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Durable Objects
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This guide will instruct you through:

  • Writing a class that defines a Durable Object.
  • Instantiating and communicating with a Durable Object from another Worker via the Fetch API.
  • Deploying a Durable Object.
  1. Sign up for a Cloudflare account.
  2. Install npm.
  3. Install Node.js.
Node.js version manager
Use a Node version manager like Volta or nvm to avoid permission issues and change Node.js versions. Wrangler, discussed later in this guide, requires a Node version of 16.17.0 or later.

​​ 1. Enable Durable Objects in the dashboard

To enable Durable Objects, you will need to purchase the Workers Paid plan:

  1. Log in to the Cloudflare dashboard, and select your account.
  2. Go to Workers & Pages > Plans.
  3. Select Purchase Workers Paid and complete the payment process to enable Durable Objects.

​​ 2. Create a Worker project

You will access your Durable Object from a Worker. Your Worker application is an interface to interact with your Durable Object.

To create a Worker project, run:

$ npm create cloudflare@latest
$ yarn create cloudflare

Running create cloudflare will install Wrangler, the Workers CLI. You will use Wrangler to test and deploy your project.

In your terminal, you will be asked a series of questions related to your project:

  1. Name your new Worker directory by specifying where you want to create your application.
  2. Select Co-ordination / multiplayer API (using Durable Objects) as the type of application you want to create.
  3. Answer yes or no to using TypeScript.
  4. Answer no to deploying your Worker.

This will create a new directory, which will include either a src/index.js or src/index.ts file to write your code and a wrangler.toml configuration file.

​​ 3. Write a class to define a Durable Object

Before you create and access a Durable Object, its behavior must be defined by an ordinary exported JavaScript class.

Your MyDurableObject class will have a constructor with two parameters. The first parameter, state, passed to the class constructor contains state specific to the Durable Object, including methods for accessing storage. The second parameter, env, contains any bindings you have associated with the Worker when you uploaded it.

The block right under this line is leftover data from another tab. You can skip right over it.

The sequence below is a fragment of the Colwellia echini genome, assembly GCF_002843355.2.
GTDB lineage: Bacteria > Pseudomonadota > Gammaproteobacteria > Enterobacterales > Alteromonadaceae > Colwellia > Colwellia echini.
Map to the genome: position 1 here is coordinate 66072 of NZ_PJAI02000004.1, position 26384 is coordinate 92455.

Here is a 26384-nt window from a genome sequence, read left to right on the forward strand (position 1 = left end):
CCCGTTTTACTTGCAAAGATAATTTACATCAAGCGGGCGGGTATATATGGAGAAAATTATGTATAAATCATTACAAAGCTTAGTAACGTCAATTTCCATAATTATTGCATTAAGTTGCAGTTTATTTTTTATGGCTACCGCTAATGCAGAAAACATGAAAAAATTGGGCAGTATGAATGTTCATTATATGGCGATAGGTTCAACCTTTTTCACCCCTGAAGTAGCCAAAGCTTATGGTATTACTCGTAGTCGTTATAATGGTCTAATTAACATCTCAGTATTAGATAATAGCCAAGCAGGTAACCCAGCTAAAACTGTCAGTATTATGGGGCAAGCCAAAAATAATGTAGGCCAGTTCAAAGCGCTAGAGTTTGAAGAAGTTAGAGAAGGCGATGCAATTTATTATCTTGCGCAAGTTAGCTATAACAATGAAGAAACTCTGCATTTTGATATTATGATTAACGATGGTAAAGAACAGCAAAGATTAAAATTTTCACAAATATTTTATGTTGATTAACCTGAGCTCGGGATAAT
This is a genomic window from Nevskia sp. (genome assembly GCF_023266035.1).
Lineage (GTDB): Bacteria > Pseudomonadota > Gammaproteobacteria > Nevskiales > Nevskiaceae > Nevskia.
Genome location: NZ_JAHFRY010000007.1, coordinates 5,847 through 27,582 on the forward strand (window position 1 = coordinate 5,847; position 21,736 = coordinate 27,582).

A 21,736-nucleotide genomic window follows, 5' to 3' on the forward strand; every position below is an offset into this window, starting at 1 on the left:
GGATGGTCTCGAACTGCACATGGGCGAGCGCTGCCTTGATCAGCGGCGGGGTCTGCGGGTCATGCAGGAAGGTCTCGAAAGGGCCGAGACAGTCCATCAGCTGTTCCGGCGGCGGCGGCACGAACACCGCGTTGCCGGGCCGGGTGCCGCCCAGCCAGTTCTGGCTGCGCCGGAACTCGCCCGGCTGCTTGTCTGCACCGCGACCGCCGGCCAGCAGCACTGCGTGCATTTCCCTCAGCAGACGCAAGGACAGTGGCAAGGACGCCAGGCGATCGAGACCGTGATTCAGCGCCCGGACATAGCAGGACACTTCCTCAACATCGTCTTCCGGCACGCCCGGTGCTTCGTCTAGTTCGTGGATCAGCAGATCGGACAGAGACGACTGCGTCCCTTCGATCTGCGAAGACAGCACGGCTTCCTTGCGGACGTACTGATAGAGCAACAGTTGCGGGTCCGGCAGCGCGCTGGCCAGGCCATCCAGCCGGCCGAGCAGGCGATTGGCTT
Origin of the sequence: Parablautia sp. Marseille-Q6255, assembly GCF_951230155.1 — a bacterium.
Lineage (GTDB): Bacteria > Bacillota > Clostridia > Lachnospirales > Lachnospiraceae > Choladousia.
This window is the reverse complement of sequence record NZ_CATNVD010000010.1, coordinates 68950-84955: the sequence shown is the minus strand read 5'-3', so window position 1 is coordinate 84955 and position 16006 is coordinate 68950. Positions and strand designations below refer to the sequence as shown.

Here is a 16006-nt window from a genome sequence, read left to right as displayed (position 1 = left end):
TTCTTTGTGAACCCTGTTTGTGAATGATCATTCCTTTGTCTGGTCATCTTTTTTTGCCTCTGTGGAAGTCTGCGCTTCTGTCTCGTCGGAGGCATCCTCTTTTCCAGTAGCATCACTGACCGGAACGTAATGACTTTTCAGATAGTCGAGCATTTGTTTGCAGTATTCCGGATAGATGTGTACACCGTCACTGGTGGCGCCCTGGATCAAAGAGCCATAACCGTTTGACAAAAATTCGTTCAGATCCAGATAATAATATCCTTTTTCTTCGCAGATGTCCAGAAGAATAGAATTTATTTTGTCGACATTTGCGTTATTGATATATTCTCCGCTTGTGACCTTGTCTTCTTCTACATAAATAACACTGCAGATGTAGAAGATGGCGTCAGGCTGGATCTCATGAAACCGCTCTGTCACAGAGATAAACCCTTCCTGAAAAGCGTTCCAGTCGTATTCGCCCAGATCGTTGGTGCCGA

export class MyDurableObject {
constructor(state, env) {}
export class MyDurableObject {
constructor(state: DurableObjectState, env: Env) {}

Workers communicate with a Durable Object via the fetch API. Like a Worker, a Durable Object listens for incoming fetch events by registering an event handler. For a Durable Object, the fetch handler is defined as a method on the class.

Your file should now look like:

export class MyDurableObject {
constructor(state, env) {}
async fetch(request) {
return new Response("Hello World");
export class MyDurableObject {
constructor(state: DurableObjectState, env: Env) {}
async fetch(request: Request) {
return new Response("Hello World");

A Worker can pass information to a Durable Object via headers, the HTTP method, the Request body, or the Request URI.

​​ 4. Instantiate and communicate with a Durable Object

The fetch() handler allows you to instantiate and communicate to a Durable Object from a Worker.

To communicate with a Durable Object, the fetch handler should look like the following:

export default {
async fetch(request, env) {
let id = env.MY_DURABLE_OBJECT.idFromName(new URL(request.url).pathname);
let stub = env.MY_DURABLE_OBJECT.get(id);
let response = await stub.fetch(request);
return response;
export default {
async fetch(request, env, ctx): Promise<Response> {
let id = env.MY_DURABLE_OBJECT.idFromName(new URL(request.url).pathname);
let stub = env.MY_DURABLE_OBJECT.get(id);
let response = await stub.fetch(request);